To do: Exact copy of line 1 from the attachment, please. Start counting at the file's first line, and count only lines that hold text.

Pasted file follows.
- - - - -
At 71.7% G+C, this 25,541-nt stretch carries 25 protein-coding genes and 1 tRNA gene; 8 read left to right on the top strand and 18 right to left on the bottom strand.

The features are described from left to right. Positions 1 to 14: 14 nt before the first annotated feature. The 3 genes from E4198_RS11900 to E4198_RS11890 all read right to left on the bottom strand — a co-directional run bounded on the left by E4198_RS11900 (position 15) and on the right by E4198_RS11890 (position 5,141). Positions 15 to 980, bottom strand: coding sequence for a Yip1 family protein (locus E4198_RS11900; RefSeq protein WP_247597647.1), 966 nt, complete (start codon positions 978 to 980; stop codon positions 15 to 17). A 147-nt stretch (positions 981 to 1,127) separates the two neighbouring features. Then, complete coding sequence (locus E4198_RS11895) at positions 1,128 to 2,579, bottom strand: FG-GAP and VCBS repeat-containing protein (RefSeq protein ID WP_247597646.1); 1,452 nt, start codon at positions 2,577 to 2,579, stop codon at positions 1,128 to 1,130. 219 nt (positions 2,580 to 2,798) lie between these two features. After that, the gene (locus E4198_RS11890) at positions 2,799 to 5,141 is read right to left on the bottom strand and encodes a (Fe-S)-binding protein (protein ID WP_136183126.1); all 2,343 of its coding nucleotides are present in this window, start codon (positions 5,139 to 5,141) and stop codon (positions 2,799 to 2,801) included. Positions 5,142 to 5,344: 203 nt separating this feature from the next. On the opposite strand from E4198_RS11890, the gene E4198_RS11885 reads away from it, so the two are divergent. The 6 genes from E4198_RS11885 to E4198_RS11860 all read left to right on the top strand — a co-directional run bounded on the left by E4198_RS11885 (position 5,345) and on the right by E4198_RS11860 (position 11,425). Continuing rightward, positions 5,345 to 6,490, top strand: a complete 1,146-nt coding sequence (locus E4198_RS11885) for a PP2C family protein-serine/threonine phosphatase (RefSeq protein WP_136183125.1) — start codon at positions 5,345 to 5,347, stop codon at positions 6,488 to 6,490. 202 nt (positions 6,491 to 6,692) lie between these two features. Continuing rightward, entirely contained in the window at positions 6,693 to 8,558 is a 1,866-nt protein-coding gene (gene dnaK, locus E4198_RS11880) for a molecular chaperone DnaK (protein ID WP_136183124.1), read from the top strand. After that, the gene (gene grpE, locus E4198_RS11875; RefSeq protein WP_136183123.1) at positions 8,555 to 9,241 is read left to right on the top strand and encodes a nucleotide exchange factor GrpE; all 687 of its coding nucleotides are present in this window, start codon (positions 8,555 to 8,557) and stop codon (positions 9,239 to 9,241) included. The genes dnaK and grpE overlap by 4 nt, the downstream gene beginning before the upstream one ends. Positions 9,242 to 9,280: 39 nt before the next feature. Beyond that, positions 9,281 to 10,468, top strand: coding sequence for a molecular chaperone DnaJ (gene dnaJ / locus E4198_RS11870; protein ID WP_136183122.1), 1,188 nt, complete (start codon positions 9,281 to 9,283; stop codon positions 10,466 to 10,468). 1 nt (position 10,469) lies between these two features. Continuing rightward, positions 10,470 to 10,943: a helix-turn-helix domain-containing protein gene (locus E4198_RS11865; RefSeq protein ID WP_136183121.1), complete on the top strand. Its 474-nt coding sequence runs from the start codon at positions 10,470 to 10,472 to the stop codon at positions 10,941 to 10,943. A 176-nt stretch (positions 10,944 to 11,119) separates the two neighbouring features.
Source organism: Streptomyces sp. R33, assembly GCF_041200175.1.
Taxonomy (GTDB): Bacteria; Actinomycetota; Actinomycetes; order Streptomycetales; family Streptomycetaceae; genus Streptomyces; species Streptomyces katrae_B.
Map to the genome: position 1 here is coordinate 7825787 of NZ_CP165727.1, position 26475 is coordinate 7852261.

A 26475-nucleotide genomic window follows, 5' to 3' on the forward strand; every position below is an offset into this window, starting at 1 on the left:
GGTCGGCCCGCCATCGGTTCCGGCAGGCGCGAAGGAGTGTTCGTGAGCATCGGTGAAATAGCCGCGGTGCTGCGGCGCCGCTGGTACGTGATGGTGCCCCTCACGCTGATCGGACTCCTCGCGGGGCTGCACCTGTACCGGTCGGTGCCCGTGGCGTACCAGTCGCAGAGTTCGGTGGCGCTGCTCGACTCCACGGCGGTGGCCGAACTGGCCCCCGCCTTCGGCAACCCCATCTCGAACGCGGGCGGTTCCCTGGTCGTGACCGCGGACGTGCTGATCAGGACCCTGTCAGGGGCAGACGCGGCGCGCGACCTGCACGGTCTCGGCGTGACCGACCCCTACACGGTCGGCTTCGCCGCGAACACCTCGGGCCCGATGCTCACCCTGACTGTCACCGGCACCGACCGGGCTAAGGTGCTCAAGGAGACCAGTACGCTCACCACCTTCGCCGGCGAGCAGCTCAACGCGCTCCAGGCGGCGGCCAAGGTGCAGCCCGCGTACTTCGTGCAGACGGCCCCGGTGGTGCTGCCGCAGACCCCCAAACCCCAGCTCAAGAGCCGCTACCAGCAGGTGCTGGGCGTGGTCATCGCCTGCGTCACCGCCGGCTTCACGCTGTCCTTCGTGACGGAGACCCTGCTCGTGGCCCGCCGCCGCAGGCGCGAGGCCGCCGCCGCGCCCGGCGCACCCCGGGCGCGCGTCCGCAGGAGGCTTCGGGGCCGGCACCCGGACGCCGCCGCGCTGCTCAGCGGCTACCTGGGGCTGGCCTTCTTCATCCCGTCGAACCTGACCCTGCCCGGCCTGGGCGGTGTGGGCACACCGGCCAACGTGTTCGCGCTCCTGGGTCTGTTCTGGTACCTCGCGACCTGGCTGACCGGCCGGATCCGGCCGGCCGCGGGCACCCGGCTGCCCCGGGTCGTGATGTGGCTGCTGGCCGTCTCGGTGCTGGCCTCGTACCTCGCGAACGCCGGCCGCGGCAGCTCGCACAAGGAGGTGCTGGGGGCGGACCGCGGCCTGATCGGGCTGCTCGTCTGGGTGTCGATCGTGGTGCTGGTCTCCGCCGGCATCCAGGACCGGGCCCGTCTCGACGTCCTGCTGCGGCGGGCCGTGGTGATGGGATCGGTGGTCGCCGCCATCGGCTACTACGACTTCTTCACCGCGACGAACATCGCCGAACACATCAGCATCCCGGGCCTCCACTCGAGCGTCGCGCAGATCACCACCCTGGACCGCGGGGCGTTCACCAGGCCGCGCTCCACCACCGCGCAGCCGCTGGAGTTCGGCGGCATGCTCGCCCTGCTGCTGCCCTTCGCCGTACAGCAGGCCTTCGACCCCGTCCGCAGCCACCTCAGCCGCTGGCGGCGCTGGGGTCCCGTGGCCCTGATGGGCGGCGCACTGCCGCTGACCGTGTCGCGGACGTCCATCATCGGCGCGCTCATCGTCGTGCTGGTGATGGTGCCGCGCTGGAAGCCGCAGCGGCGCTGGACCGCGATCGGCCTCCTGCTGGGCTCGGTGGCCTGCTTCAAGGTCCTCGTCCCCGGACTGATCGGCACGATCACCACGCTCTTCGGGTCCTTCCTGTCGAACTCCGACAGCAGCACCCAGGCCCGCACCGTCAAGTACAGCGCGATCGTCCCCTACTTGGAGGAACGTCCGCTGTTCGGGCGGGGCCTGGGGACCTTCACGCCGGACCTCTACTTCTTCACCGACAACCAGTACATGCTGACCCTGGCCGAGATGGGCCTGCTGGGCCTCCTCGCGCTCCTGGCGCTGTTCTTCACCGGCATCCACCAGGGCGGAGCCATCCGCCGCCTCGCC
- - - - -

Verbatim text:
At 71.7% G+C, this 25,541-nt stretch carries 25 protein-coding genes and 1 tRNA gene; 8 read left to right on the top strand and 18 right to left on the bottom strand.